Hi, this is your friend Clifton Ervin, the founder and chief editor of this site, Aquariumwolf. I completed my graduation in marine biology and became…Read more
Bettas are known to be loners by nature. Yet, at times, they seem to enjoy the company of their own kind. Although the males are always territorial and often fight with one another, the females tend to get along relatively well. And a 20-gallon tank is just about perfect to house a few of them.
But how many female bettas in a 20-gallon tank can you keep safely? Generally, it’s okay to keep five to six female bettas in a 20-gallon tank without problems, however, several factors need to be taken into account. The key is providing enough hiding spots in the tank to reduce aggression.
Let’s explore the considerations when deciding how many female bettas to keep in a 20-gallon tank, and what setup is most effective for everyone.
How Many Female Bettas in a 20-Gallon Tank?
As we mentioned, you can typically keep five to six female bettas in a 20-gallon tank without any problems. Of course, there are a few things you need to take into account, such as the size of your fish and the number of hiding spots in the tank. Let’s get into more detail.
The Size of the Bettas
The size of the bettas is an important factor to consider when determining how many fish you can keep in a 20-gallon tank. Bettas are usually no longer than 3 inches, so they don’t need a ton of space.
But, if you have five or six large bettas, they’re going to need more space to swim with reduced aggression.
As a rule of thumb, each 2-3-inch betta needs about 3-5 gallons of water. So, if you have a 20-gallon tank, it can typically hold five to six female bettas.
The Number of Hiding Spots
It’s vital to consider how many hiding places you have in your tank. As we mentioned before, bettas are known to be aggressive, and they need plenty of places to hide to cope with stress.
A 20-gallon tank should have at least five to six hiding spots for each of the fish. If you have more bettas, you’ll need more hiding spots. The best way to provide hiding spots is to use live plants or decorations that create plenty of nooks and crannies.
Bettas prefer to mark their own territory, so it’s important to give them plenty of space to do so. If you have too many fish in a small tank, they’re going to start fighting for territory, which can lead to stress and disease.
If you want to keep more than six female bettas in a 20-gallon tank, you can use dividers to give each fish its own space. Dividers are especially useful if you have male and female bettas in the same tank.
Keep in mind that dividers aren’t always 100% effective. Bettas can still see and smell each other, so they may still become stressed. If you do use dividers, make sure to provide plenty of plant life and hiding spots to reduce aggression.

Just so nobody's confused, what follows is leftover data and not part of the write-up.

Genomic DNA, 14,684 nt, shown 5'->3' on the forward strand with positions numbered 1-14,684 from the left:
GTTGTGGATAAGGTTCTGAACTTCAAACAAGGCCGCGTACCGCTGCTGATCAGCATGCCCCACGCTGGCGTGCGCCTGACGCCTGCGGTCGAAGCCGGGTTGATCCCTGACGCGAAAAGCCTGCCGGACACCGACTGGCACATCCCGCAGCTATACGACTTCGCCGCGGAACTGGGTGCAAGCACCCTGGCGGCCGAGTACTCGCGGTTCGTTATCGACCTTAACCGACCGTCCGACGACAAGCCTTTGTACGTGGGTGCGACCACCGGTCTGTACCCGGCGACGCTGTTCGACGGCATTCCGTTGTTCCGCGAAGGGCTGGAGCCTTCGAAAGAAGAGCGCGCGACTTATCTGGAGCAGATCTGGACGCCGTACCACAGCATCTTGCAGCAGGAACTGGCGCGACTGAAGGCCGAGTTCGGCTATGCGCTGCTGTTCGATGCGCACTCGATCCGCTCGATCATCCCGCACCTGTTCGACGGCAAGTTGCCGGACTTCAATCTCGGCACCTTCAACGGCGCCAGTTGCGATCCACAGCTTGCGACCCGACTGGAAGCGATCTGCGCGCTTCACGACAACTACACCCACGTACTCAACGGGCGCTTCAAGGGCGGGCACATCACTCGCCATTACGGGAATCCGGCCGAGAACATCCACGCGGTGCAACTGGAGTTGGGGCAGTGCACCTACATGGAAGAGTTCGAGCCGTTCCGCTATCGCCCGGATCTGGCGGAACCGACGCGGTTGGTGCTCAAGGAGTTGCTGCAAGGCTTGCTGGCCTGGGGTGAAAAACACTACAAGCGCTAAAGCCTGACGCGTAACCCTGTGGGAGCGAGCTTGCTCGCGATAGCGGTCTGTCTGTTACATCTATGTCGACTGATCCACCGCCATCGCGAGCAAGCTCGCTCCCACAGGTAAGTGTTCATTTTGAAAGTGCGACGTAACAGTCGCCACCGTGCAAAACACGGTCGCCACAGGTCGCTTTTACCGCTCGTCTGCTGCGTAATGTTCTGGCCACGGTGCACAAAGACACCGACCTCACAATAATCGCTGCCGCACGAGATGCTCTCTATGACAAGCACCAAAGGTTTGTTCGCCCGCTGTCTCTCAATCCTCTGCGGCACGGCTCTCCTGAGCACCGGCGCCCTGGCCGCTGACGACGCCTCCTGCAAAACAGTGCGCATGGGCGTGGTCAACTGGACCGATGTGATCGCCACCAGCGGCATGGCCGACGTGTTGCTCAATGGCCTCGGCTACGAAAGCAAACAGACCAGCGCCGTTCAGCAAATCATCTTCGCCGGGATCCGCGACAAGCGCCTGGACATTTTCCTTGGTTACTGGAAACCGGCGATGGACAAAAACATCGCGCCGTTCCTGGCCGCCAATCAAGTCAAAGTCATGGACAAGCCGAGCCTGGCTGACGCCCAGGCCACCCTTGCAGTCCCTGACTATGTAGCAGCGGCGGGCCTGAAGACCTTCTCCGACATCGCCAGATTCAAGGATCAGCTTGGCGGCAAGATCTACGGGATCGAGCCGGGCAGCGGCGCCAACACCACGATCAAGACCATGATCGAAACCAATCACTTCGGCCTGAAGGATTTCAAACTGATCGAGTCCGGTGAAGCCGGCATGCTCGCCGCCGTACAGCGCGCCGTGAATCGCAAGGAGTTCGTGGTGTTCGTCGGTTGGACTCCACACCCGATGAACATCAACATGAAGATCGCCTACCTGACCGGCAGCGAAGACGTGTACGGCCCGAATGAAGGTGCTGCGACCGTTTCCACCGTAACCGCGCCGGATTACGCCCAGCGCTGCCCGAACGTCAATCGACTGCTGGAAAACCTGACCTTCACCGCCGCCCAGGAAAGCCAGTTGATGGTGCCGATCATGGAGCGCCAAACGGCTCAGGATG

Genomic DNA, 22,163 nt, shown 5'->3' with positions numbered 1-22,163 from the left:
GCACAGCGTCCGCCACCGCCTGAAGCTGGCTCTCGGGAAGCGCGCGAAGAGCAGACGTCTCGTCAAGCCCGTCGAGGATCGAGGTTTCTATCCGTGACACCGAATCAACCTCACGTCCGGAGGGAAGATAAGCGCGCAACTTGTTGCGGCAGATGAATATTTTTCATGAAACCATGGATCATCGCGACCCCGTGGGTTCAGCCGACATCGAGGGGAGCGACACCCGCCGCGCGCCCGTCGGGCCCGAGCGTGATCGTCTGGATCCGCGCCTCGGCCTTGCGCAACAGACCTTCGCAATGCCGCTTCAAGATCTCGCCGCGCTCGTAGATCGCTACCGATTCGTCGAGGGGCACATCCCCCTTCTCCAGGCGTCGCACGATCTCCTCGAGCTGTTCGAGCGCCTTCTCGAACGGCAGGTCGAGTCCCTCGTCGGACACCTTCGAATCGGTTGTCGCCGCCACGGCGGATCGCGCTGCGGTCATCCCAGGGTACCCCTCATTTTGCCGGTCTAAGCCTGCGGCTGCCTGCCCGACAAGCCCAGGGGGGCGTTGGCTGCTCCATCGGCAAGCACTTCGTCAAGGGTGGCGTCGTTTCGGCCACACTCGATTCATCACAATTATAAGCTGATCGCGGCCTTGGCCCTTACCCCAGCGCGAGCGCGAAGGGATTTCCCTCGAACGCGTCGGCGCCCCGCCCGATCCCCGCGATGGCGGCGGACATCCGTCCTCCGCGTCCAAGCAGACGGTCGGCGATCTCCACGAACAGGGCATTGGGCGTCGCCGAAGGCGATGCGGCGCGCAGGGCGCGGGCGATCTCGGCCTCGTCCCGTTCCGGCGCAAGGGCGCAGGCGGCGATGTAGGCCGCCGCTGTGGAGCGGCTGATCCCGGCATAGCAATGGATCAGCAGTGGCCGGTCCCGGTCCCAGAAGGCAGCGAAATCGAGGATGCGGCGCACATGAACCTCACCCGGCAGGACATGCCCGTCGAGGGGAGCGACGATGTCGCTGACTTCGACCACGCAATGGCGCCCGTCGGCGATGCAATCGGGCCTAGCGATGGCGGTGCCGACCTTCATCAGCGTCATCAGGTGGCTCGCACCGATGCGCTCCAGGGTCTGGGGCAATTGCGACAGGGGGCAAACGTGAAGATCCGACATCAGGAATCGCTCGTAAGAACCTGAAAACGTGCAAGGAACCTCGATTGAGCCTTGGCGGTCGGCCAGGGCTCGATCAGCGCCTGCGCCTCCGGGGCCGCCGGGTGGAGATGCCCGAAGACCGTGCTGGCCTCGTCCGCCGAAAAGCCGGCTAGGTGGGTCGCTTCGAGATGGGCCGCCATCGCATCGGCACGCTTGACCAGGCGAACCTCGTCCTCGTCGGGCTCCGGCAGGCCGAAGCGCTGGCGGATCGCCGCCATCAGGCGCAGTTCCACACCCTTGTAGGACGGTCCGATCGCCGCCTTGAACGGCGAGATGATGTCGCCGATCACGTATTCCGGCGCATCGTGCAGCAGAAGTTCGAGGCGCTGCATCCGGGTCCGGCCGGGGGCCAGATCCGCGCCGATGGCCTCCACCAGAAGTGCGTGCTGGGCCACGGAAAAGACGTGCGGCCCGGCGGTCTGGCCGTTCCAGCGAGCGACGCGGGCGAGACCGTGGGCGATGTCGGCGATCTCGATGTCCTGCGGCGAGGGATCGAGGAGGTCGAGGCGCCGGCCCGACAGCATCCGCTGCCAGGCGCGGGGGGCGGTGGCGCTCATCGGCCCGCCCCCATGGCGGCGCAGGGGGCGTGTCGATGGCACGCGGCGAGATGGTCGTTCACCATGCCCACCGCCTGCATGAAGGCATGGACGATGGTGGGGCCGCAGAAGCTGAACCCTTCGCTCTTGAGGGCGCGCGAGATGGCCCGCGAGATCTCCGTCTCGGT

Also, dividers in a tight space limit each fish’s swimming area, so you need to be careful not to overcrowd the tank.
Another important factor to consider is the water temperature. Bettas are tropical fish, so they prefer warm water. A 20-gallon tank should be heated to 75-78 degrees Fahrenheit for 5-6 fish.
You can use a heater to maintain the water temperature or keep the tank in a warm room. If you live in a cold climate, it’s best to use a heater to keep the water warm enough for the fish. Nevertheless, if you don’t have a heater you can put warm water in the tank to control the temperature.
The more fish you put in a 20-gallon tank, the more crucial it is to maintain the correct water temperature. This is because the temperature will fluctuate constantly with more fish exuding waste and calories constantly.
One last thing to consider is the frequency of maintenance. A 20-gallon tank is going to need more frequent cleaning than a larger tank because it’s more likely to become polluted.
In general, you should do a 25% water change once a week and a 50% water change every two weeks. Of course, you may need to do more frequent water changes if the tank becomes dirty more quickly.
So, how does this affect the number of fish you can keep in a 20-gallon tank?
Well, the more fish you have, the more waste they produce, and the faster the tank will become polluted. This means you’ll need to do water changes more often, which can be time-consuming.
If you don’t want to spend a lot of time maintaining your tank, it’s best to stick with three or four fish.
Mistakes to Avoid for a Successful Setup of a 20-Gallon Tank for Bettas
Now that you know all the factors to consider, let’s take a look at some of the most common mistakes people make when keeping female bettas in a 20-gallon tank.